HTTP, shortform for Hypertext Transfer Protocol, is an application-level protocol for distributed, collaborative, hypermedia information systems. It is a generic, stateless, protocol which can be used for many tasks.
HTTP, in use by the World-Wide Web global initiative since 1990, is a protocol used in many tasks related to common usage of the web such as browsing websites. This is relevant to SFTPPlus since we offer a browser-based file management utility.
Without SSL/TLS, there is no way to encrypt data in transit. Other downsides to HTTP, in the context of SFTPPlus, include:
Packet capture through the use of packet capture tools.
Man-in-the-middle attack where the attacker intercepts and relays false malicious content between two parties.
Credentials are sent in a plain text encoding when using the SFTPPlus HTTP Basic Auth API.
HTTP may be used internally within a highly secured network where there are already mechanisms in place to protect the environment.
We offer HTTP based micro-services and endpoints as part of our public API. In this case, the API is used in conjunction with other security mechanisms in place for the environment.
The HTTP service is accessible by enabling the service and then configuring the address, port, idle connection timeout and maximum concurrent connections.
The following are protocols and services that we do recommend for securing data and file transfers. This is not an exhaustive list.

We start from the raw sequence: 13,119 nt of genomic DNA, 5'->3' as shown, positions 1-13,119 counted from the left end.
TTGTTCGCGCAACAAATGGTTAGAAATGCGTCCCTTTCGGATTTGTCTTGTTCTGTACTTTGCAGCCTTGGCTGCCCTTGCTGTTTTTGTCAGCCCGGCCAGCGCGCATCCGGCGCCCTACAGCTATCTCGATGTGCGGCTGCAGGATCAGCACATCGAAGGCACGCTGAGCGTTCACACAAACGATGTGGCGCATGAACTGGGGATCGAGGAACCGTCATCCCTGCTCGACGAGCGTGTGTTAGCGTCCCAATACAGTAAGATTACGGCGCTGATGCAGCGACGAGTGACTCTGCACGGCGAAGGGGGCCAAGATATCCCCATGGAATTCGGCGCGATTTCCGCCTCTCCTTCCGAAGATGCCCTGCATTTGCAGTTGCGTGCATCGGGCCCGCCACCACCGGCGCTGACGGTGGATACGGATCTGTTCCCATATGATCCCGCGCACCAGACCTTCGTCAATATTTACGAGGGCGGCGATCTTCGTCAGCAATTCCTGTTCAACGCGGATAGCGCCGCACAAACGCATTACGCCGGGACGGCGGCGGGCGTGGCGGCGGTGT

FTPIS, or implicit FTPS, is the use of the FTP protocol where secure data transfer is invoked via SSL as soon as the connection starts or after the OK reply is sent by the server. In implicit mode, an FTPS client is expected to “immediately expected to challenge the FTPS server with a TLS ClientHello message. If such a message is not received by the FTPS server, the server should drop the connection.” This means that the use of SSL is implied. This is illustrated in the diagram above.
The advantage is that this service is safer than the use of the FTP protocol due to implementing SSL meaning that data transmission is encrypted.
Use FTPIS when you wish to use a more secure FTP for file transfer and where SSL does not need to be invoked prior to login. However, if possible, use FTPES as described further below.
In explicit mode, an FTPS client must “explicitly request” security from an FTPS server and then step up to a mutually agreed encryption method. If a client does not request security, the FTPS server can either allow the client to continue in insecure mode or refuse the connection.
The advantage is that this service is safer than the use of the FTP protocol due to implementing SSL. Prior to user connection, both the server and client must negotiate the level of security used.
Use FTPES when you wish to use a more secure FTP for file transfer and where SSL needs to be invoked prior to login. However it should be noted that this not ensure that each and every session and data transfer is secure. FTPES is only a tool allowing the client/server to negotiate the accepted level of security with each session.
Since both are FTPS (FTP over TLS/SSL), they share some common advantages as listed, non-exhaustively, below:
The advantages afforded by SSL is used - certificate authorities, certification revocation lists, transmission encryption and more.